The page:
Oakland Museum exhibit honors a Yiddishe gaucho

When Stan Osofsky invited Sergio Quintor to join his family for Rosh Hashana dinner, Quintor had no idea he'd meet someone who would change the way he looked at life.

Osofsky's 85-year-old grandmother Lena Ponsky "asked if I was Jewish," recalls Quintor, who is an artist.

He told her he wasn't.

Ponsky asked if Quintor spoke Spanish. He told her he did.

Right then, Ponsky started talking to Quintor in Spanish. Their dialogues continued, off and on, for the next few years, until Ponsky's death in 1994 at the age of 90.

"One of the first things she told me…was that she always tried to lead her life with tzedakah, to establish justice in her world through compassion for other human beings," says Quintor, who lives in Oakland.

"That just fascinated me and we spent hours talking about how you can do that."

This year, when the Oakland Museum invited Quintor to prepare a display for its "Dias de Los Muertos" (Day of the Dead) exhibit, he knew what he wanted to do: pay tribute to his friend.

"Dias de Los Muertos is a celebration of life and death in the Latin American tradition," says Quintor, who was born in a small town in Mexico. "I told the curator I wanted to honor the three most important women I knew: my grandmother, a friend and Lena Ponsky."

Quintor created three separate sculptures. The piece dedicated to Ponsky is a large metal ring with three simple masks, reminiscent of death masks, suspended inside.

One mask has its eyes open and mouth closed; another has an open mouth and closed eyes; the third has both its mouth and eyes open. On a placard next to the structure the artist's statement reads:

"Tzedakah:

"Establish justice in the world through compassion for others;

"Using your voice to make justice known;

"Using your eyes to observe and knowing when to be quiet;

"Making use of all your senses to establish justice in our world through compassion for others."

The masks are connected to each other and the rim with wire that is barely visible; but if one wire is touched, they all move.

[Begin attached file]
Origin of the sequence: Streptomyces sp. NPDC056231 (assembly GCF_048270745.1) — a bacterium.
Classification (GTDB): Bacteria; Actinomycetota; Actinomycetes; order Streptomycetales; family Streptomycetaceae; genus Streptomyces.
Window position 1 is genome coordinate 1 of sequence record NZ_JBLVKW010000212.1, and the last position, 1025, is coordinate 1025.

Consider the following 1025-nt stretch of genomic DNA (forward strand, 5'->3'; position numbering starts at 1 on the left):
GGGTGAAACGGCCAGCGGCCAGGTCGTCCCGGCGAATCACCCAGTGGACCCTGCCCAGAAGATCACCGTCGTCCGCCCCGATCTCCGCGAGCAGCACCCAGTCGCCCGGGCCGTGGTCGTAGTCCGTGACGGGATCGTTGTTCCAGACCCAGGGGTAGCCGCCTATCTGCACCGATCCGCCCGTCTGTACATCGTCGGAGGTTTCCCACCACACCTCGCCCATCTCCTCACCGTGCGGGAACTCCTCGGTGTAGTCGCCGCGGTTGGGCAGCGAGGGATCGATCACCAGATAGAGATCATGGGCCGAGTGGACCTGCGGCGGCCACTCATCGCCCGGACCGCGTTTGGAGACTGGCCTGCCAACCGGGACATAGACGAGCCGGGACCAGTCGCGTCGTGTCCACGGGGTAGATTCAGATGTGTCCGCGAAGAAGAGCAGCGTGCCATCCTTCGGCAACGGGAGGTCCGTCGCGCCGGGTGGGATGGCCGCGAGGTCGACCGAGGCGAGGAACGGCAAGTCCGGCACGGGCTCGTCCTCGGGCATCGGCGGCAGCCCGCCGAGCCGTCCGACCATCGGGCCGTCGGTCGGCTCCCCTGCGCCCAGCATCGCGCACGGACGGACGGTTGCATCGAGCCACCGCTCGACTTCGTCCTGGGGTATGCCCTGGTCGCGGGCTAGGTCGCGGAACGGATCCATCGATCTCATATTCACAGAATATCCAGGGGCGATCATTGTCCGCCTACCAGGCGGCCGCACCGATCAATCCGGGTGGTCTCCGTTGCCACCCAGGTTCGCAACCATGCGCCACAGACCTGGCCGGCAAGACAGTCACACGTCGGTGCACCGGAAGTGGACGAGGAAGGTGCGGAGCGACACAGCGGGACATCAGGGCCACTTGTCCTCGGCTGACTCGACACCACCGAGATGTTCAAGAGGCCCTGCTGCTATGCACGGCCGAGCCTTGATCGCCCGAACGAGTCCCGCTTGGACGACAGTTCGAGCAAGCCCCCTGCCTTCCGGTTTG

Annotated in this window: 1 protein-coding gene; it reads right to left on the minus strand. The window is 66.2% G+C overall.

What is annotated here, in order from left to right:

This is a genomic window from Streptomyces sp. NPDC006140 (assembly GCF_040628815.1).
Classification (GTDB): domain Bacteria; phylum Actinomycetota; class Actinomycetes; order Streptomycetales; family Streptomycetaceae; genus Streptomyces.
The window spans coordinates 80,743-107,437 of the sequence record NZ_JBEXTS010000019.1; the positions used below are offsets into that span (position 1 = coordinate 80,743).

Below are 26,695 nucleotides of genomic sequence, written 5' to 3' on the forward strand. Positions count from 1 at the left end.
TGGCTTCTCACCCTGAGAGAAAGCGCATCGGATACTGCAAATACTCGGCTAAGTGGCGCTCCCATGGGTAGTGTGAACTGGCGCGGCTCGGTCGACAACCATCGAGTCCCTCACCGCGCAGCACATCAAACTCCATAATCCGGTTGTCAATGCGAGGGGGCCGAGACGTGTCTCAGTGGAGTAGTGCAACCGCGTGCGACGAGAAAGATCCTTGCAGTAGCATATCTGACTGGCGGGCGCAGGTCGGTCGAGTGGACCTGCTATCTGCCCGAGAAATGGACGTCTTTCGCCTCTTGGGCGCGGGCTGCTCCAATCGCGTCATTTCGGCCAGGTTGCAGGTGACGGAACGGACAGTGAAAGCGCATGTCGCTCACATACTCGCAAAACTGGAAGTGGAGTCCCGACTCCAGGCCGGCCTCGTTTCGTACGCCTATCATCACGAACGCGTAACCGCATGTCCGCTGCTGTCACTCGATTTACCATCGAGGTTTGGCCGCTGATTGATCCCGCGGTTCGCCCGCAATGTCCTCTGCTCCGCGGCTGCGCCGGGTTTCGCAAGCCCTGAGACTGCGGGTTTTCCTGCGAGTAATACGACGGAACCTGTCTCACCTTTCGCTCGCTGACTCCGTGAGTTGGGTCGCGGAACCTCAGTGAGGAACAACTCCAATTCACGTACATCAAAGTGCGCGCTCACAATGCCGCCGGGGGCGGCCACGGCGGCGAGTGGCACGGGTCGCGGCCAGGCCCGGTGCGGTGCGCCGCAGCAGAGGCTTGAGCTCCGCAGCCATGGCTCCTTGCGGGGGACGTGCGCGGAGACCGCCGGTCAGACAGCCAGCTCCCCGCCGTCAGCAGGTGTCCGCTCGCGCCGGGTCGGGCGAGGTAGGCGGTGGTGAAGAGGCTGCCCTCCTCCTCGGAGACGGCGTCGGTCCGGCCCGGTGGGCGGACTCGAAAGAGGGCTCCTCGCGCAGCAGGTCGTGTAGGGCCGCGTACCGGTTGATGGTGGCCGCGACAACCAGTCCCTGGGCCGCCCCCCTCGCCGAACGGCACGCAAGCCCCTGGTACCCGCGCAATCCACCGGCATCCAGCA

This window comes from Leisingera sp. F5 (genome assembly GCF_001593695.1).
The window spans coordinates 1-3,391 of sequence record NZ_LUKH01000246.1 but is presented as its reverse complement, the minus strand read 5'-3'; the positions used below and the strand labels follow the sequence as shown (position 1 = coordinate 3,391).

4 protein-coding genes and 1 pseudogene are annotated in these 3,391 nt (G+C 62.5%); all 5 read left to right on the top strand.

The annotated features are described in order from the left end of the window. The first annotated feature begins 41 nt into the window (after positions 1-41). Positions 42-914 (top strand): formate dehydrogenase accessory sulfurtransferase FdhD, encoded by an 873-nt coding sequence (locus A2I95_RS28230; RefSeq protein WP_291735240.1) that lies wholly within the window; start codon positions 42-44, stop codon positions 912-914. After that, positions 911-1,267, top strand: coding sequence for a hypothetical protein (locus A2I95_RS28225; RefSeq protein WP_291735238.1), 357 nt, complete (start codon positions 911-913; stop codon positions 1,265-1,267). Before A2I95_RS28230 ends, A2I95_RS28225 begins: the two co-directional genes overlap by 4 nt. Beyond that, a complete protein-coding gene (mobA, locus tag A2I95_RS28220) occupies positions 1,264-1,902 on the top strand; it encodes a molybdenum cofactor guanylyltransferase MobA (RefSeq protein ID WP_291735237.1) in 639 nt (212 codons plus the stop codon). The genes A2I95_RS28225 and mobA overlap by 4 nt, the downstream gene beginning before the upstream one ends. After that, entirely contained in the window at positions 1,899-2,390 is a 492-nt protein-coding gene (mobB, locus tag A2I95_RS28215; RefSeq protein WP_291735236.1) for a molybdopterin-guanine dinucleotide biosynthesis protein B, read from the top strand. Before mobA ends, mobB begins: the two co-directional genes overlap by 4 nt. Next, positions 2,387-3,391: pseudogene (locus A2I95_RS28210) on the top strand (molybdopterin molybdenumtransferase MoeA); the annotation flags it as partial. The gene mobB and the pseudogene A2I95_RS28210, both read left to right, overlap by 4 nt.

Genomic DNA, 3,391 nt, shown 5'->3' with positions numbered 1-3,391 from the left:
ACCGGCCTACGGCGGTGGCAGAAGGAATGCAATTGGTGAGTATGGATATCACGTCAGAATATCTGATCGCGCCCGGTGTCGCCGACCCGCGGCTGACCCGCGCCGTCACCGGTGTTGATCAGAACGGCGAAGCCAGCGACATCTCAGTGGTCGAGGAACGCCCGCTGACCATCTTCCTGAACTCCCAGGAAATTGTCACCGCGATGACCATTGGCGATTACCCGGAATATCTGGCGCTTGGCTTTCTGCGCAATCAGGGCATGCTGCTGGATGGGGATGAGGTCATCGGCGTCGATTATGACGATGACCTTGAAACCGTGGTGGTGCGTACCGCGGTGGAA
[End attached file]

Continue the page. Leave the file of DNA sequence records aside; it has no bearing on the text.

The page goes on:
"Even when you think you are not affecting other individuals, you are — because we are all part of one circle of life," says Quintor, explaining the sculpture and one of the lessons he learned from Ponsky.

Quintor considers himself very lucky to have met Ponsky when he did. It was a time when she was synthesizing everything she had learned and was helping others understand themselves a little bit better. The fact that Quintor was fluent in Spanish solidified their connection.

"Many of her ideas only came to her in Spanish," Quintor recalls. Born in Warsaw, Poland, Ponsky and her family emigrated to Argentina in 1907 with financial aid from the Jewish philanthropist Baron Hirsh. In Argentina they settled in Moishe Villa, a rural Jewish community. These Jews, known as the"Yiddishe gauchos," were provided with farmland. After working the land for several years, the property became legally their own.

After a not-very-successful attempt at farming, Ponsky's family moved to Buenos Aires. In 1924 they emigrated to New York, later moving to California.

Ponsky lived according to her philosophy: She invited servicemen to her home for holiday meals, carried food to families in need, volunteered for the American Red Cross, Pioneer Women (an organization that taught trades to Israeli women) and the sisterhoods of Congregation Beth Jacob in Oakland and Temple Beth Sholom in San Leandro.

Ponsky, a talented singer, often performed Yiddish and Argentine songs at fund-raisers.

Quintor said the elderly woman opened his eyes to a different way of thinking. These days he often finds himself wondering, "What would Lena do or say?" before acting in a difficult situation.

"Whenever you think your world is closing in, step out of yourself and take a look," says Quintor, repeating advice Ponsky gave him. "Think about how your decision will affect other people."

Shortly before Ponsky died, she asked Quintor to visit Argentina to see her relatives, who remained there. Ponsky told him that since she would never return to Latin America herself, "You have to tell them everything you and I have spoken about.

"You are the tie," she told him.

With Ponsky's grandson Osofsky, Quintor traveled to Argentina. A few days after the pair arrived in South America, Ponsky died.

"You have to embrace whatever is coming but you have to feel you have left something behind, something people can use in their journey through life," says Quintor.

"Lena has done that for me, not only through her word but through her example."